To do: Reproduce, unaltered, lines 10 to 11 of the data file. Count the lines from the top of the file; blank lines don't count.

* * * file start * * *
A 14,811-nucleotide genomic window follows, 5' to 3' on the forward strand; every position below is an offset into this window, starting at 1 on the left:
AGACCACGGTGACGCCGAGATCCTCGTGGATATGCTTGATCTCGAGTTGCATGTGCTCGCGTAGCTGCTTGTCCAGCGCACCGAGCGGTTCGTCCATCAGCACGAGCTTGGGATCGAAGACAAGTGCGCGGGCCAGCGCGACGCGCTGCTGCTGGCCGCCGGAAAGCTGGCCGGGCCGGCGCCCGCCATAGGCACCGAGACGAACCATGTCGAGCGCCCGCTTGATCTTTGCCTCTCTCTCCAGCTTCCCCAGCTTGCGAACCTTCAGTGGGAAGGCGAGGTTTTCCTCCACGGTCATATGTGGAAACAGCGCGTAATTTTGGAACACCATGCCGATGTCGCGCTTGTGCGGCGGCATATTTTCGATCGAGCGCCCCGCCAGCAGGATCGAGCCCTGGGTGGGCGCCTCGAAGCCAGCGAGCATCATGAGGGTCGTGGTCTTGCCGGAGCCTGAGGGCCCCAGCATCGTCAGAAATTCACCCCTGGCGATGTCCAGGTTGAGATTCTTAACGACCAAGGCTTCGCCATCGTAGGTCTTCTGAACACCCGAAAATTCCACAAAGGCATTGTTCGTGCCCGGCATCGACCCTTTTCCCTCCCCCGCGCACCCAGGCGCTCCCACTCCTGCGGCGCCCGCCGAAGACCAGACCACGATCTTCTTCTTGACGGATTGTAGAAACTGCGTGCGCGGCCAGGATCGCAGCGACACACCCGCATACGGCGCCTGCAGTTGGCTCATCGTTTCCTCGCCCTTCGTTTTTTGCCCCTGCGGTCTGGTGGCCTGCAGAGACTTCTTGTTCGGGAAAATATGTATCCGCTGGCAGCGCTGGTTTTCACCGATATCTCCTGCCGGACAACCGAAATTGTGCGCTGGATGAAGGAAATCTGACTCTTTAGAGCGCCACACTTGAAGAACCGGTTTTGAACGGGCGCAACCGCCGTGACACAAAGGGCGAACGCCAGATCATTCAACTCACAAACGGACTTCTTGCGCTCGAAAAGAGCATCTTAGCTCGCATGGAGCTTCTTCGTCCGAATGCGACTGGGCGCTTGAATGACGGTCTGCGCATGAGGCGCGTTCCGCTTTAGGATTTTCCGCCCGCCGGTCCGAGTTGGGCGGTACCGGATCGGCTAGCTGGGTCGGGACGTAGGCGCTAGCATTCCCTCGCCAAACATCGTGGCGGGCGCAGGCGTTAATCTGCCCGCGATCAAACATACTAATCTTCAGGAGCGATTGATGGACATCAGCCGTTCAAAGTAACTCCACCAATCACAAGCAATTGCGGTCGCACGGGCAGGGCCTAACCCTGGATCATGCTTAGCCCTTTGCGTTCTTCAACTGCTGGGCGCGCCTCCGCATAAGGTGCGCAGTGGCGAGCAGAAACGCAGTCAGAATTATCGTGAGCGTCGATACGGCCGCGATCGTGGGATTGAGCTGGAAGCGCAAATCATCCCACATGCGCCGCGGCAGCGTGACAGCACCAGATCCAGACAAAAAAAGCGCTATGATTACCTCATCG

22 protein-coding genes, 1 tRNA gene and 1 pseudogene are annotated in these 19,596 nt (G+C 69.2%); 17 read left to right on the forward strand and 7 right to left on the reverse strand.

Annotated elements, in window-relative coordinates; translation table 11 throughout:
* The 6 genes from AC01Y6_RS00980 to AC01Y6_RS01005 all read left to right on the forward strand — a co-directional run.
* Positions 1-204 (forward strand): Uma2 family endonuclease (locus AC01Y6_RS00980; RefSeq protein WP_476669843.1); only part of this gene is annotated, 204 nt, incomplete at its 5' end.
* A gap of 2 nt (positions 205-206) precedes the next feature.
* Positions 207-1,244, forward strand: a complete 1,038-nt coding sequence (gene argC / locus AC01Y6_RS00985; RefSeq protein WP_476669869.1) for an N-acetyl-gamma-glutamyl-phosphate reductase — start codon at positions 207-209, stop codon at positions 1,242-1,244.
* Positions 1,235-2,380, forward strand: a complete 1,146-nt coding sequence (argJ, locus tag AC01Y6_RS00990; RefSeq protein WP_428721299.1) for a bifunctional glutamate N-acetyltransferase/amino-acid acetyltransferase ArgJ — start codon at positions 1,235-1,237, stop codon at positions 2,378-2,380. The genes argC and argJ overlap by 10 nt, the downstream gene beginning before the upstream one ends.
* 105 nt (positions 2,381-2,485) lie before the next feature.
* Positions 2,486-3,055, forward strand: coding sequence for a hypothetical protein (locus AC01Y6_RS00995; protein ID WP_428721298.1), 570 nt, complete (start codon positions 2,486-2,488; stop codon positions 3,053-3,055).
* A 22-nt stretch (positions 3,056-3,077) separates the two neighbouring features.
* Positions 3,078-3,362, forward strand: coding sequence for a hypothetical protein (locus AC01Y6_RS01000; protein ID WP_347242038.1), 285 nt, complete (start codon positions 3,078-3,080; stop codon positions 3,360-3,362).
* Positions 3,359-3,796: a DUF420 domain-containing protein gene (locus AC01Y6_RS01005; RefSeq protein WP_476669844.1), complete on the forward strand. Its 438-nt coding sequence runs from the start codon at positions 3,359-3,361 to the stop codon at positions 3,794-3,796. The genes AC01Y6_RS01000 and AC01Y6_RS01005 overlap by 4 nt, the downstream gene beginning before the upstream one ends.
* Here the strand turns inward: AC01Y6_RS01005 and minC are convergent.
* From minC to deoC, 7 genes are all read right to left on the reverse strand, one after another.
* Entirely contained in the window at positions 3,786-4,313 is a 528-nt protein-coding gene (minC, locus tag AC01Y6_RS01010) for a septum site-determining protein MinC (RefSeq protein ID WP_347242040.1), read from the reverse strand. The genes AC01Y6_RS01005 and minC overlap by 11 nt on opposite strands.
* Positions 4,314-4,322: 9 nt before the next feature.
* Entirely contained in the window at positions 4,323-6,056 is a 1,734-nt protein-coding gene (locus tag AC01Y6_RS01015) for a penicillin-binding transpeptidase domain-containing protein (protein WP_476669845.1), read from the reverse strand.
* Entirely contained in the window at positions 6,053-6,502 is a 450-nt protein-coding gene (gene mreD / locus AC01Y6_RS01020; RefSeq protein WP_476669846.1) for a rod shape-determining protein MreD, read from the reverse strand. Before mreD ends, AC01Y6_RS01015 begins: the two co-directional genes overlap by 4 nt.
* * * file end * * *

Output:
* 105 nt (positions 2,381-2,485) lie before the next feature.
* Positions 2,486-3,055, forward strand: coding sequence for a hypothetical protein (locus AC01Y6_RS00995; protein ID WP_428721298.1), 570 nt, complete (start codon positions 2,486-2,488; stop codon positions 3,053-3,055).